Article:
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The "Image Resize Q&A" Lesson is part of the full, Introduction to HTML course featured in this preview video. Here's what you'd learn in this lesson's course:

Students ask questions about images on a web page and Jen discusses options for image resizing.

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Transcript from the "Image Resize Q&A" Lesson

>> Jen: So first of all, the number one question I'm getting about images is the resizing question. Can we just take an image and just drop it into our web pages and then use HTML and probably tomorrow you'll ask me about CSS. Can we use something to resize those images once they're inside of the Web page?

Yeah, just because you can doesn't mean you should, all right? Tattoo that on your forehead. So this is really a bad idea. The reason why is because when you have a great big huge picture that looks great on your desktop computer with its broadband connection, you wind up with that same great big huge honkin' picture of you mobile phone.

And it's going to eat up your data plan and it's going to take forever to download. So it's just really bad form to do that. It's way better to go ahead and get that image resized in some way or another. And there are approximately five bajillion different resize and crop programs for pictures out there.

Some of them are already on your computer because they came with your computer. If you actually buy digital cameras these days, you may have software that comes with that. And if those don't work for you, I just did a Google up here for free image resize crop software, resize meaning actually just changed the size of the image, crop meaning actually cut away parts of the image, so you have a smaller image and you get rid of some extra stuff.

So if you Google for that, there'll be a ton of results here. I haven't tried any of them. You're welcome to go ahead and give them a go. There's other things that will work just on your Mac, just on your PC. So feel free to experiment and find out what works best for you, okay?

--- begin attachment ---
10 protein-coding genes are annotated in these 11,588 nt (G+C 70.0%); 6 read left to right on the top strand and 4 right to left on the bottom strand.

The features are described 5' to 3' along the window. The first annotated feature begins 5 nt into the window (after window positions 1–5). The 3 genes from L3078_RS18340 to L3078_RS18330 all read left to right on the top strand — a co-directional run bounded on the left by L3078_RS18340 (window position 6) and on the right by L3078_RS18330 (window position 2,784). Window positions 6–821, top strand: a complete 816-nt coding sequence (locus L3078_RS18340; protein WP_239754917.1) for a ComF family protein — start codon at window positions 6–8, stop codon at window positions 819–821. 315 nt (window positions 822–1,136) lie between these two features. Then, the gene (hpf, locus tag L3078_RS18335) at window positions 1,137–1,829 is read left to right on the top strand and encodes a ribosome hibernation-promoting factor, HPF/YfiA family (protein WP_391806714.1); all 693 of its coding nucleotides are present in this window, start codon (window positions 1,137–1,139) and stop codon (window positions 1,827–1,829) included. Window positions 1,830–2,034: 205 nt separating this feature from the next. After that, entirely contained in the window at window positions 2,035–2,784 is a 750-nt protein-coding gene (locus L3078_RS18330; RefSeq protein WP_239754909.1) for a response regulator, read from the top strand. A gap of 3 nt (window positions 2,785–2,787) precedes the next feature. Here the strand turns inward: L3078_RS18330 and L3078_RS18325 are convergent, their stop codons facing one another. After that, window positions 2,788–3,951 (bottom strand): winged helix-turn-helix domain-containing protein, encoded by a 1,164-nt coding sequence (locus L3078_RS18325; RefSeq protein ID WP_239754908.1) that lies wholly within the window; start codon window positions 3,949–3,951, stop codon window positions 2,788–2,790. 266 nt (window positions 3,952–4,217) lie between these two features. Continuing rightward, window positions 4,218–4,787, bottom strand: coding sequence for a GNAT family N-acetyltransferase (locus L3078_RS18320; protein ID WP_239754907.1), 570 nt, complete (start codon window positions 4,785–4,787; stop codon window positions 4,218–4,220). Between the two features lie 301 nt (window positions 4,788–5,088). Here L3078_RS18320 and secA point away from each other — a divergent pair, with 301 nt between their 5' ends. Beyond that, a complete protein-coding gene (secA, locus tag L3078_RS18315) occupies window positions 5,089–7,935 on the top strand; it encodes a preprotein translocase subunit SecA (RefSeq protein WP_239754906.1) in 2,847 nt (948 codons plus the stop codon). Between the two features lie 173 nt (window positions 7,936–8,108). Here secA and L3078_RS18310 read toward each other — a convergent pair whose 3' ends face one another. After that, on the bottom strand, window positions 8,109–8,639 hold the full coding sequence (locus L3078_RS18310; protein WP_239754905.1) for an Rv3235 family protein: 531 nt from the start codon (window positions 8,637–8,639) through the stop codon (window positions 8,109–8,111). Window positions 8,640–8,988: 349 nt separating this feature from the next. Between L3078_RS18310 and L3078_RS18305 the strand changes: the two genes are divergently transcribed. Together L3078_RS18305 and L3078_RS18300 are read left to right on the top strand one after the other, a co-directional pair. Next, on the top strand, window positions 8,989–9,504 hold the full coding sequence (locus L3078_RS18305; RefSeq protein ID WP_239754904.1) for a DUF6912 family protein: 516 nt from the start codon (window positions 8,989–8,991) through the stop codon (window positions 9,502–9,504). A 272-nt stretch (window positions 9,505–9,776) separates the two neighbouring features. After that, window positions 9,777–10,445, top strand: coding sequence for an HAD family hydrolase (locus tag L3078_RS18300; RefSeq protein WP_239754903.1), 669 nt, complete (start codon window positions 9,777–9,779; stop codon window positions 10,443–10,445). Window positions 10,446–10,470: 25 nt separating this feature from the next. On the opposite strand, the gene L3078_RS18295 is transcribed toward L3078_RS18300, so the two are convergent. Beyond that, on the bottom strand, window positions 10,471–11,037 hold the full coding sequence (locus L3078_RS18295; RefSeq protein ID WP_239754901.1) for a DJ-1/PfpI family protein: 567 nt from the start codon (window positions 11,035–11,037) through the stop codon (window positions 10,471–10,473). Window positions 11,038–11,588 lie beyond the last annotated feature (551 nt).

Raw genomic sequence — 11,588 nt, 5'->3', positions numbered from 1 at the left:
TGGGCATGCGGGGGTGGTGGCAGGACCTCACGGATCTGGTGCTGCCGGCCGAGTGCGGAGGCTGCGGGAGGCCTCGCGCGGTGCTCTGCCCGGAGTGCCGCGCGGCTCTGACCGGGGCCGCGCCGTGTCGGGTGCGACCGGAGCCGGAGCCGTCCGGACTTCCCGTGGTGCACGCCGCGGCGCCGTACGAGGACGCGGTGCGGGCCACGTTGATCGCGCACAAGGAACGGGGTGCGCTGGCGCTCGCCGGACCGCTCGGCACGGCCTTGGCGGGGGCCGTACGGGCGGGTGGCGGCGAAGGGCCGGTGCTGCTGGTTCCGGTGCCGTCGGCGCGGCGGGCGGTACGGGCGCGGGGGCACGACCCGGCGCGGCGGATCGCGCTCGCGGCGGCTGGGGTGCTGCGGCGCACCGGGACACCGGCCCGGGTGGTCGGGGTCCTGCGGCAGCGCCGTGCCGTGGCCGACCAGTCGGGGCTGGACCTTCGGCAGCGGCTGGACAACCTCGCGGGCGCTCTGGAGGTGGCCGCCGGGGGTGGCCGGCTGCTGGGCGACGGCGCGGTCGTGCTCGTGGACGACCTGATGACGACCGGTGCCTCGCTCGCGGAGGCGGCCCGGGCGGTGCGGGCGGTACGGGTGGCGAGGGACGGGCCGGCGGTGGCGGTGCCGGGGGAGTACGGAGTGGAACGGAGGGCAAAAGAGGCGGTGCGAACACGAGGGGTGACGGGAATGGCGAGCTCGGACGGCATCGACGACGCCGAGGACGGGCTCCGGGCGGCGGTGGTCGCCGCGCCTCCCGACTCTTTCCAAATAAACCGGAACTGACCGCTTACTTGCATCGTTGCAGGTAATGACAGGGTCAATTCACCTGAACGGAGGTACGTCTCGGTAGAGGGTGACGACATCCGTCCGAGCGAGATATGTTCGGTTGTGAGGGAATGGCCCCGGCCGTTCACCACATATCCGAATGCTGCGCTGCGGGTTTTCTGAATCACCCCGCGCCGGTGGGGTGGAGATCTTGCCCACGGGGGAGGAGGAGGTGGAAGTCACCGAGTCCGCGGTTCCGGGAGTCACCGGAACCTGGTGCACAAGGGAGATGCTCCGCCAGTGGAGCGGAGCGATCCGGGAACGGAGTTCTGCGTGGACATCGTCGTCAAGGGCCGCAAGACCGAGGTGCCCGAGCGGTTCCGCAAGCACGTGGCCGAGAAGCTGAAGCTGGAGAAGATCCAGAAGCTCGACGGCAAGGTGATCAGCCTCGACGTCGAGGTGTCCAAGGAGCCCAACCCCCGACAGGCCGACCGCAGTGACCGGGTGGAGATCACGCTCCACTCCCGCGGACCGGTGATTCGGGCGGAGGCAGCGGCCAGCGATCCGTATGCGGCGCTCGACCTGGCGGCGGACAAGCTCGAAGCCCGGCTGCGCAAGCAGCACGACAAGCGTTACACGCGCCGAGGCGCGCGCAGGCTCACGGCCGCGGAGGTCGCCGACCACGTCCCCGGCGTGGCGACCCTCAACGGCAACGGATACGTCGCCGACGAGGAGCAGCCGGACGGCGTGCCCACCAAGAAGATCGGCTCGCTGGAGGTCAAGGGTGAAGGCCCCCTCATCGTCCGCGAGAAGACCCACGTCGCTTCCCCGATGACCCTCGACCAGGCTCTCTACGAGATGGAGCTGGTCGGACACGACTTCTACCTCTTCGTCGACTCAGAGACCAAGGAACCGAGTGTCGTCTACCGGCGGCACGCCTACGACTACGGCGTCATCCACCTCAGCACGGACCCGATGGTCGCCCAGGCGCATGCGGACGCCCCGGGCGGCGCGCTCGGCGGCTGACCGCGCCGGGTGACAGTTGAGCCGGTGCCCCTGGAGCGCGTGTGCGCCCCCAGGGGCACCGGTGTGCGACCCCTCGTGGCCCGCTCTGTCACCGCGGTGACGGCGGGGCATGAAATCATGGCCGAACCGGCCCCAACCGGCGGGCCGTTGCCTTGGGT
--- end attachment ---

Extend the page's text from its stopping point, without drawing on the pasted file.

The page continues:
But you should always resize that picture before you put it in the Web page. The corollary to that question, how big should the image be? And the right answer is?
>> Speaker 2: It depends.
>> Jen: It depends. [LAUGH] What is it exactly that you're trying to do with that picture?

So I think the real question that you're asking with that is, how big should my picture be or how big is the average picture on a Web page? Well, if you go back to that page that we built earlier with the image from Place Kitten, that picture was 200 pixels wide by 300 pixels tall, so that should give you a sense of how big things are in pixels because you're probably not used to working in pixels on a website right?

So I'll give you a sense of like how big that is, whether you should be a little bigger or a little smaller than those dimensions for whatever it is that you're doing, okay?. Do we have any lingering questions on images here in the classroom?
>> Speaker 3: If we want to put like a big image like add at the header, is that something to do with CSS or?

>> Jen: Yes.
>> Speaker 3: Okay.
>> Jen: You can do that with CSS and make it a background image so you can put text on top of it, if you wanna write something on it, or you could put it at the top of your page as an image. You won't be able to squish it all the way up into the edges of the browser yet.

You'll need some CSS to help with that.
>> Speaker 3: Okay.
>> Jen: Okay, yeah, so depends.